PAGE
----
It is therefore an object of the invention to provide a method and device for utilizing power from low-voltage overhead power transmission lines for the purpose of recharging batteries.

Another object of the invention is to provide a method and device for utilizing power from low-voltage overhead power transmission lines for the purpose of recharging batteries in urban and remote geographic locations for use in battery-operated equipment used by military Special Forces, firefighters and remote rescue teams.

Another object of the invention is to provide a method and device for utilizing power from low-voltage overhead power transmission lines for directly recharging electronic equipment.

It is another object of the invention to provide an elongated metal head containing a razor attached to N-gauge wire to throw over and hook onto an overhead power line where it cuts through insulated cable and established an electrical connection to the batteries or equipment.

These and other objects of the invention are achieved by the description, claims and accompanying drawings and by a method for obtaining power from low-voltage, overhead power cables for recharging batteries and hand-held equipment comprising the steps of:

throwing a weighted, elongated metal housing up and over a low-voltage power cable, said metal housing containing a cutout on said elongated side for seating a razor blade connected to a first N-gauge wire;

grounding said metal housing by connecting a second N-gauge wire thereto which is connected to an aluminum metal ground stake;

cutting insulation of said low voltage overhead power cable using said razor blade by pulling said first and second N-gauge wires and electrically connecting to a hot line of said power cable;

providing constant tension to said elongated metal housing to maintain an electrical connection to said power cable hot line using said aluminum metal ground stake connected to said metal housing by said support cable; and

supplying low voltage electrical power to charge batteries or equipment from said hot line of said power cable through said N-gauge wire connected to said razor blade in said metal housing.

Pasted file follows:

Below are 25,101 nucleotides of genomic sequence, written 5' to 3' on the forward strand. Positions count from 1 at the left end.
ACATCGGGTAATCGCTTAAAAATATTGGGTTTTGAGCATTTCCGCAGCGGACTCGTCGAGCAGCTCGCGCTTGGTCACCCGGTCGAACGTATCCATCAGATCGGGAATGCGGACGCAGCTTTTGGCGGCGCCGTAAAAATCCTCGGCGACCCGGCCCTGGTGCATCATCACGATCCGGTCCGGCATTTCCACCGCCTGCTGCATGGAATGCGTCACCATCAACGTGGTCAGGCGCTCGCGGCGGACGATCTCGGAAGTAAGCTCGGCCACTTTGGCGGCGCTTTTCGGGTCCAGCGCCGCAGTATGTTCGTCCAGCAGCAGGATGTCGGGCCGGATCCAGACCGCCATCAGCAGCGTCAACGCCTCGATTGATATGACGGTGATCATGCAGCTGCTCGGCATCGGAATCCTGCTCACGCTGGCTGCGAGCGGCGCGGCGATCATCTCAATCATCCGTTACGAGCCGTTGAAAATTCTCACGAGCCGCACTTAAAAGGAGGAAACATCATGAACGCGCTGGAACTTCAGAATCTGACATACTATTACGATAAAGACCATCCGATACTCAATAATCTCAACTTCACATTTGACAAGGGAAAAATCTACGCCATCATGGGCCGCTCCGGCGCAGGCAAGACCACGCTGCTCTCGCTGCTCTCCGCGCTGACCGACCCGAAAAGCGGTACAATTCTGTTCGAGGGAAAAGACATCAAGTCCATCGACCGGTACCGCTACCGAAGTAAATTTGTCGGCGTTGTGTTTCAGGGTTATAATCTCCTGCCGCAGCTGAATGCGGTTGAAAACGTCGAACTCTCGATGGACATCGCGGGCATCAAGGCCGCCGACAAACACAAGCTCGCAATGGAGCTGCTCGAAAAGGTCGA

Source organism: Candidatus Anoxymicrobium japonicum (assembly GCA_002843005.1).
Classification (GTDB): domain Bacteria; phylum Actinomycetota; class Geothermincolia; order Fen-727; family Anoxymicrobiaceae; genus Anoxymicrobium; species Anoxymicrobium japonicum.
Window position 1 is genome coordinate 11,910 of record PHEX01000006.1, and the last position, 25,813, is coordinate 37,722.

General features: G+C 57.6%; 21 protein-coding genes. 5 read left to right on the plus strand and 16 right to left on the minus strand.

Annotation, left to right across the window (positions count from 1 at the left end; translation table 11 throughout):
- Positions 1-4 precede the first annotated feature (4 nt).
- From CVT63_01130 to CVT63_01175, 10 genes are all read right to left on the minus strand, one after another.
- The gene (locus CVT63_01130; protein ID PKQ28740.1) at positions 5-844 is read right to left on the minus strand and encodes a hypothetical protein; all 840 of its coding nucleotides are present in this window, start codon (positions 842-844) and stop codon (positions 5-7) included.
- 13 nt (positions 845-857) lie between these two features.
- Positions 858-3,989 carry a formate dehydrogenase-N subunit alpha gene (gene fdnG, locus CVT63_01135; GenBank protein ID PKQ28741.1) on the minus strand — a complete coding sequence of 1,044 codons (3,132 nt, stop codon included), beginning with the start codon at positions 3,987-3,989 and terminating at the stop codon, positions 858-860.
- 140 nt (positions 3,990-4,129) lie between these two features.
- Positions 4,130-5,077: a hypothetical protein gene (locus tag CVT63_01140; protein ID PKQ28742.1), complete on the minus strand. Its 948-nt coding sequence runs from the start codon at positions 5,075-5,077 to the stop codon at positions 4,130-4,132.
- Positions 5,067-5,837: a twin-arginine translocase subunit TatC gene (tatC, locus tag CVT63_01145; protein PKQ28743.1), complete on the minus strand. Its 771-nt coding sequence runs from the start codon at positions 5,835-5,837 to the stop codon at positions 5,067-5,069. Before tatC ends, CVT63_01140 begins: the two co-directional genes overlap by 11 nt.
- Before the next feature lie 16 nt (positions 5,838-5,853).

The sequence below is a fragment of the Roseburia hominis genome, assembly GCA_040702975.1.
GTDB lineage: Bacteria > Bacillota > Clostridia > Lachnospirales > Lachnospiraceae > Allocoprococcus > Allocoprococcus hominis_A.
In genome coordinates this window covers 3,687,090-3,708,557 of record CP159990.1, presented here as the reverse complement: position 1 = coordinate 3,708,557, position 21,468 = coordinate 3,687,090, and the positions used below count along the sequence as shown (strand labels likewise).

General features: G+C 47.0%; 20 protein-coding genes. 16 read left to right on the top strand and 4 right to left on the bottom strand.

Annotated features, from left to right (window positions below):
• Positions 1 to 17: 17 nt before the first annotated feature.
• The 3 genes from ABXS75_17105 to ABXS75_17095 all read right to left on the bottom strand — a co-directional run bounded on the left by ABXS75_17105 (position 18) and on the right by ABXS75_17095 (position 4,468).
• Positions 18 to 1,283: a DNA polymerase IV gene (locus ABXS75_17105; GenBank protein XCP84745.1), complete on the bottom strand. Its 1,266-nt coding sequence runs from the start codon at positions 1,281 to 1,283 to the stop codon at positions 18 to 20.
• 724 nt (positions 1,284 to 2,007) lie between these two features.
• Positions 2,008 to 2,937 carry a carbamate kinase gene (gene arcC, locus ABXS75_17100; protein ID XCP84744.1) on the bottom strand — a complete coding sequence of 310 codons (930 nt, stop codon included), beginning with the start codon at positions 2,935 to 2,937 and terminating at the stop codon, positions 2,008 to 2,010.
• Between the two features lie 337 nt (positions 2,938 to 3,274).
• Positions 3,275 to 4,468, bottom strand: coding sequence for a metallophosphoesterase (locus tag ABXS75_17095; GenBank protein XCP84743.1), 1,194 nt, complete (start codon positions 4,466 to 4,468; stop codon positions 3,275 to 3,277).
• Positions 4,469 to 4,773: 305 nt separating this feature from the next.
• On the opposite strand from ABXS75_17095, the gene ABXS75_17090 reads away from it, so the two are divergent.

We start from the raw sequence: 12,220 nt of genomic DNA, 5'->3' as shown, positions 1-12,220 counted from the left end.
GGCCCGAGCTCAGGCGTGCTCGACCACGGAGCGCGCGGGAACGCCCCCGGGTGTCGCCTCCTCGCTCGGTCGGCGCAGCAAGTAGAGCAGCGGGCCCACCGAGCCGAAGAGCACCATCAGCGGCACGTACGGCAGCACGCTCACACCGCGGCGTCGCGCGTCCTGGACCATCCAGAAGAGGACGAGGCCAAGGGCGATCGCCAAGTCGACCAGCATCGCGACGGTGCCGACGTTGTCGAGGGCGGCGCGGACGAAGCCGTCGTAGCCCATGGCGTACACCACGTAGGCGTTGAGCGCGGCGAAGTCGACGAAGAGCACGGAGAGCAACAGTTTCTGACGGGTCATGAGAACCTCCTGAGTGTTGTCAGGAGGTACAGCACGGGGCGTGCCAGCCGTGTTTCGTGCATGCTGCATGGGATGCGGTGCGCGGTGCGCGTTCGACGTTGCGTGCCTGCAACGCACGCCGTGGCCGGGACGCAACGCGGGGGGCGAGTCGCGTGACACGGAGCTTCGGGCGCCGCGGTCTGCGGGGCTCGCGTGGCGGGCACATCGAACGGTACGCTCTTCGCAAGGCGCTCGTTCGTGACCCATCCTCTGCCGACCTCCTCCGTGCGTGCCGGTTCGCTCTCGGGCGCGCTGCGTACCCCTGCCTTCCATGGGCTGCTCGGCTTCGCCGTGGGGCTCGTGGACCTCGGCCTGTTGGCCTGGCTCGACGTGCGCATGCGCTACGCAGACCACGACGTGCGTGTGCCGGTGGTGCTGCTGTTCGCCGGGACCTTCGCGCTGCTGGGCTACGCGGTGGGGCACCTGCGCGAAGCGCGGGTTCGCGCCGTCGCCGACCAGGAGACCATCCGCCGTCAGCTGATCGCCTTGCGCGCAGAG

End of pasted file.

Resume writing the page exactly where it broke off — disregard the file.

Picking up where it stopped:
BRIEF DESCRIPTION OF THE DRAWINGS

FIG. 1 shows a triplex power line cable.

FIG. 2 shows a duplex power line cable.

FIG. 3 shows a common triplex configuration from power line poles.

FIG. 4 shows a sketch of a preferred arrangement of the subject invention.

FIG. 5 shows a sketch of a close up of the head and blade of the arrangement of FIG. 4.

FIG. 6 a illustrates the head thrown over low voltage overhead cable.

FIG. 6 b illustrates the head of FIG. 6 a being pulled to engage the low voltage overhead cable.

FIG. 6 c illustrates the head of FIG. 6 b cutting the insulation of the low voltage overhead cable.

FIG. 7 shows a sketch of head design according to the arrangement of the invention.

FIG. 8 shows a sketch of the head design of FIG. 6 with the top cap removed.

FIG. 9 shows a sketch of an AC patch cord.

FIG. 10 shows a sketch of a head plugged into a standard AC outlet.

FIG. 11 shows a head with a spare blade removed.

FIG. 12 shows a block diagram of a preferred arrangement of the invention.

DETAILED DESCRIPTION

FIG. 4 shows a sketch of a preferred arrangement of the invention. A low-voltage alternating current (AC) remote apparatus power system is shown in FIG. 4 with the head shown at 400, a female AC plug shown at 402, a spool of 12 GA wire shown at 401, wire tension adjustment shown at 405 and a ground stake shown at 404. A close up sketch of the head of FIG. 4 is illustrated in FIG. 5 with a razor blade shown at 501, N-gauge (GA) wire 500 electrically connected to the razor blade at 501. The razor blade at 501 and the support cable are electrically connected to the head and the other 12 GA wire (not shown) at 502. The “head” is the invention's main component and it is a metal device which incorporates a razor blade used to cut through the insulation of overhead cables and then make an electrical connection to the hot line of the overhead low voltage cable. The other end of the blade (not shown) is electrically connected to one of two N-GA wires. The general phrase N-GA wire is used throughout the application to indicate that various gauges may be used. In a preferred arrangement of the invention, 12-GA wire is used.